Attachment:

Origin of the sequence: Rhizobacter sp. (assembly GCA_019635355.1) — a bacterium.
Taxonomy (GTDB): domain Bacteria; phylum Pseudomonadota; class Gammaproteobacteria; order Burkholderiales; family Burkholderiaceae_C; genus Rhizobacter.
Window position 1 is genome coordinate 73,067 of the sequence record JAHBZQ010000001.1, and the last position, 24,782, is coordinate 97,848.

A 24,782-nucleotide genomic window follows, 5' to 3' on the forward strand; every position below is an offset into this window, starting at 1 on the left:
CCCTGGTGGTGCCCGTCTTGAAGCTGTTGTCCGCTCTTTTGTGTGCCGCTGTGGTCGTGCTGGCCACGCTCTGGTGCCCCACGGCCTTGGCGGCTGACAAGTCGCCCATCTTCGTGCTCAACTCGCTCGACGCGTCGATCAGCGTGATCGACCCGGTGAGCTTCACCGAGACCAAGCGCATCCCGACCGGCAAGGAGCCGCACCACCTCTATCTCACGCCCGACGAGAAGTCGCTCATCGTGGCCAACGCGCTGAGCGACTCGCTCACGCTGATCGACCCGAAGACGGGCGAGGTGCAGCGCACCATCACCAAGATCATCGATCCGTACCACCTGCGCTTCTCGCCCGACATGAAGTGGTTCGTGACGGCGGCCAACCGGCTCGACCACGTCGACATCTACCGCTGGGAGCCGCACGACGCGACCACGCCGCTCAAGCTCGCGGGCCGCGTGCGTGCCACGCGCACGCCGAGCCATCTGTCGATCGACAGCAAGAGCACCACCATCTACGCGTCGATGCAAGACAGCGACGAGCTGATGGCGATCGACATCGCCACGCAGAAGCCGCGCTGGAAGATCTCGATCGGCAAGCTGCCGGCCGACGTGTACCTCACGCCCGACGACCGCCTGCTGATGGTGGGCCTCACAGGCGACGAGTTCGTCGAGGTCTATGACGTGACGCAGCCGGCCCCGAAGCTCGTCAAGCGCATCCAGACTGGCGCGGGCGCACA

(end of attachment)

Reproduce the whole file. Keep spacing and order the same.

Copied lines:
Origin of the sequence: Rhizobacter sp. (assembly GCA_019635355.1) — a bacterium.
Taxonomy (GTDB): domain Bacteria; phylum Pseudomonadota; class Gammaproteobacteria; order Burkholderiales; family Burkholderiaceae_C; genus Rhizobacter.
Window position 1 is genome coordinate 73,067 of the sequence record JAHBZQ010000001.1, and the last position, 24,782, is coordinate 97,848.

A 24,782-nucleotide genomic window follows, 5' to 3' on the forward strand; every position below is an offset into this window, starting at 1 on the left:
CCCTGGTGGTGCCCGTCTTGAAGCTGTTGTCCGCTCTTTTGTGTGCCGCTGTGGTCGTGCTGGCCACGCTCTGGTGCCCCACGGCCTTGGCGGCTGACAAGTCGCCCATCTTCGTGCTCAACTCGCTCGACGCGTCGATCAGCGTGATCGACCCGGTGAGCTTCACCGAGACCAAGCGCATCCCGACCGGCAAGGAGCCGCACCACCTCTATCTCACGCCCGACGAGAAGTCGCTCATCGTGGCCAACGCGCTGAGCGACTCGCTCACGCTGATCGACCCGAAGACGGGCGAGGTGCAGCGCACCATCACCAAGATCATCGATCCGTACCACCTGCGCTTCTCGCCCGACATGAAGTGGTTCGTGACGGCGGCCAACCGGCTCGACCACGTCGACATCTACCGCTGGGAGCCGCACGACGCGACCACGCCGCTCAAGCTCGCGGGCCGCGTGCGTGCCACGCGCACGCCGAGCCATCTGTCGATCGACAGCAAGAGCACCACCATCTACGCGTCGATGCAAGACAGCGACGAGCTGATGGCGATCGACATCGCCACGCAGAAGCCGCGCTGGAAGATCTCGATCGGCAAGCTGCCGGCCGACGTGTACCTCACGCCCGACGACCGCCTGCTGATGGTGGGCCTCACAGGCGACGAGTTCGTCGAGGTCTATGACGTGACGCAGCCGGCCCCGAAGCTCGTCAAGCGCATCCAGACTGGCGCGGGCGCACA